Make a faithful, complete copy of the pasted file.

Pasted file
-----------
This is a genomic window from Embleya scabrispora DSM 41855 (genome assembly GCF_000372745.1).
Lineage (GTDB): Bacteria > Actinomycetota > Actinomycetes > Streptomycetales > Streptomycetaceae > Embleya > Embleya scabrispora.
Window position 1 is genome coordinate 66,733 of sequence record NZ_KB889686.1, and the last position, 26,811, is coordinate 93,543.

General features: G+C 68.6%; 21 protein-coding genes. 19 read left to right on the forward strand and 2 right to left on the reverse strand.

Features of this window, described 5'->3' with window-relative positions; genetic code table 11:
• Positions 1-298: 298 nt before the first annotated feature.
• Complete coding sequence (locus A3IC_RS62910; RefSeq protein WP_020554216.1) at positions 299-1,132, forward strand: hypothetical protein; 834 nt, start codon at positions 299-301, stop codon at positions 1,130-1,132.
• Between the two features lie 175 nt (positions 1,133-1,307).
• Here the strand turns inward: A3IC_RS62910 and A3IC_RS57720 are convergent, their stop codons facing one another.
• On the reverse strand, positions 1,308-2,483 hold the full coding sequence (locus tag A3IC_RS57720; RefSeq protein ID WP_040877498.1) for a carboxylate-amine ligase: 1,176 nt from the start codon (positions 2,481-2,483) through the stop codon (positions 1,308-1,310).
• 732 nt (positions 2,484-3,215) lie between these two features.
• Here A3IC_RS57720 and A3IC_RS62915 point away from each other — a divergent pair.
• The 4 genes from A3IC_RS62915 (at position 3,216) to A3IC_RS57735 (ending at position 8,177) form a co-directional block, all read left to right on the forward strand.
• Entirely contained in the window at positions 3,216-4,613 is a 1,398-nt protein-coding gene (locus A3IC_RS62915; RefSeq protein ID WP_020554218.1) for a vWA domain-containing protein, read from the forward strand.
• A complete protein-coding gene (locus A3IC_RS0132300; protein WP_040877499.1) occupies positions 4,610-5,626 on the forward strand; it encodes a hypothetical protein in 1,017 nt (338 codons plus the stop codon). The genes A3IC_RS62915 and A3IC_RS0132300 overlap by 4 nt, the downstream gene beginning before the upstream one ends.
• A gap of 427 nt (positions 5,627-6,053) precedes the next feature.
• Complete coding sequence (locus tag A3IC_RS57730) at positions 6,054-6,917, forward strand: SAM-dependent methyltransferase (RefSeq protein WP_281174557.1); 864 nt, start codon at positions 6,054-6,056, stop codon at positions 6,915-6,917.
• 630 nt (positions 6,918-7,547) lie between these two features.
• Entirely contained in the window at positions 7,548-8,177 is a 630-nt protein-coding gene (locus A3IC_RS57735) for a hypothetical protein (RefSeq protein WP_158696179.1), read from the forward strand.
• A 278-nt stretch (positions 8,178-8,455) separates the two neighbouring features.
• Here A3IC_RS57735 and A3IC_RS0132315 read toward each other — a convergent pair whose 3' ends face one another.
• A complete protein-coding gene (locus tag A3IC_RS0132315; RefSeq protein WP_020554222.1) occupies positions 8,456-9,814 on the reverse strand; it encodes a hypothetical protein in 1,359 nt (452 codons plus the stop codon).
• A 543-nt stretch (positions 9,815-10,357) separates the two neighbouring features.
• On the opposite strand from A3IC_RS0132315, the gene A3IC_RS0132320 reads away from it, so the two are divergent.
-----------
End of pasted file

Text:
This is a genomic window from Embleya scabrispora DSM 41855 (genome assembly GCF_000372745.1).
Lineage (GTDB): Bacteria > Actinomycetota > Actinomycetes > Streptomycetales > Streptomycetaceae > Embleya > Embleya scabrispora.
Window position 1 is genome coordinate 66,733 of sequence record NZ_KB889686.1, and the last position, 26,811, is coordinate 93,543.

General features: G+C 68.6%; 21 protein-coding genes. 19 read left to right on the forward strand and 2 right to left on the reverse strand.

Features of this window, described 5'->3' with window-relative positions; genetic code table 11:
• Positions 1-298: 298 nt before the first annotated feature.
• Complete coding sequence (locus A3IC_RS62910; RefSeq protein WP_020554216.1) at positions 299-1,132, forward strand: hypothetical protein; 834 nt, start codon at positions 299-301, stop codon at positions 1,130-1,132.
• Between the two features lie 175 nt (positions 1,133-1,307).
• Here the strand turns inward: A3IC_RS62910 and A3IC_RS57720 are convergent, their stop codons facing one another.
• On the reverse strand, positions 1,308-2,483 hold the full coding sequence (locus tag A3IC_RS57720; RefSeq protein ID WP_040877498.1) for a carboxylate-amine ligase: 1,176 nt from the start codon (positions 2,481-2,483) through the stop codon (positions 1,308-1,310).
• 732 nt (positions 2,484-3,215) lie between these two features.
• Here A3IC_RS57720 and A3IC_RS62915 point away from each other — a divergent pair.
• The 4 genes from A3IC_RS62915 (at position 3,216) to A3IC_RS57735 (ending at position 8,177) form a co-directional block, all read left to right on the forward strand.
• Entirely contained in the window at positions 3,216-4,613 is a 1,398-nt protein-coding gene (locus A3IC_RS62915; RefSeq protein ID WP_020554218.1) for a vWA domain-containing protein, read from the forward strand.
• A complete protein-coding gene (locus A3IC_RS0132300; protein WP_040877499.1) occupies positions 4,610-5,626 on the forward strand; it encodes a hypothetical protein in 1,017 nt (338 codons plus the stop codon). The genes A3IC_RS62915 and A3IC_RS0132300 overlap by 4 nt, the downstream gene beginning before the upstream one ends.
• A gap of 427 nt (positions 5,627-6,053) precedes the next feature.
• Complete coding sequence (locus tag A3IC_RS57730) at positions 6,054-6,917, forward strand: SAM-dependent methyltransferase (RefSeq protein WP_281174557.1); 864 nt, start codon at positions 6,054-6,056, stop codon at positions 6,915-6,917.
• 630 nt (positions 6,918-7,547) lie between these two features.
• Entirely contained in the window at positions 7,548-8,177 is a 630-nt protein-coding gene (locus A3IC_RS57735) for a hypothetical protein (RefSeq protein WP_158696179.1), read from the forward strand.
• A 278-nt stretch (positions 8,178-8,455) separates the two neighbouring features.
• Here A3IC_RS57735 and A3IC_RS0132315 read toward each other — a convergent pair whose 3' ends face one another.
• A complete protein-coding gene (locus tag A3IC_RS0132315; RefSeq protein WP_020554222.1) occupies positions 8,456-9,814 on the reverse strand; it encodes a hypothetical protein in 1,359 nt (452 codons plus the stop codon).
• A 543-nt stretch (positions 9,815-10,357) separates the two neighbouring features.
• On the opposite strand from A3IC_RS0132315, the gene A3IC_RS0132320 reads away from it, so the two are divergent.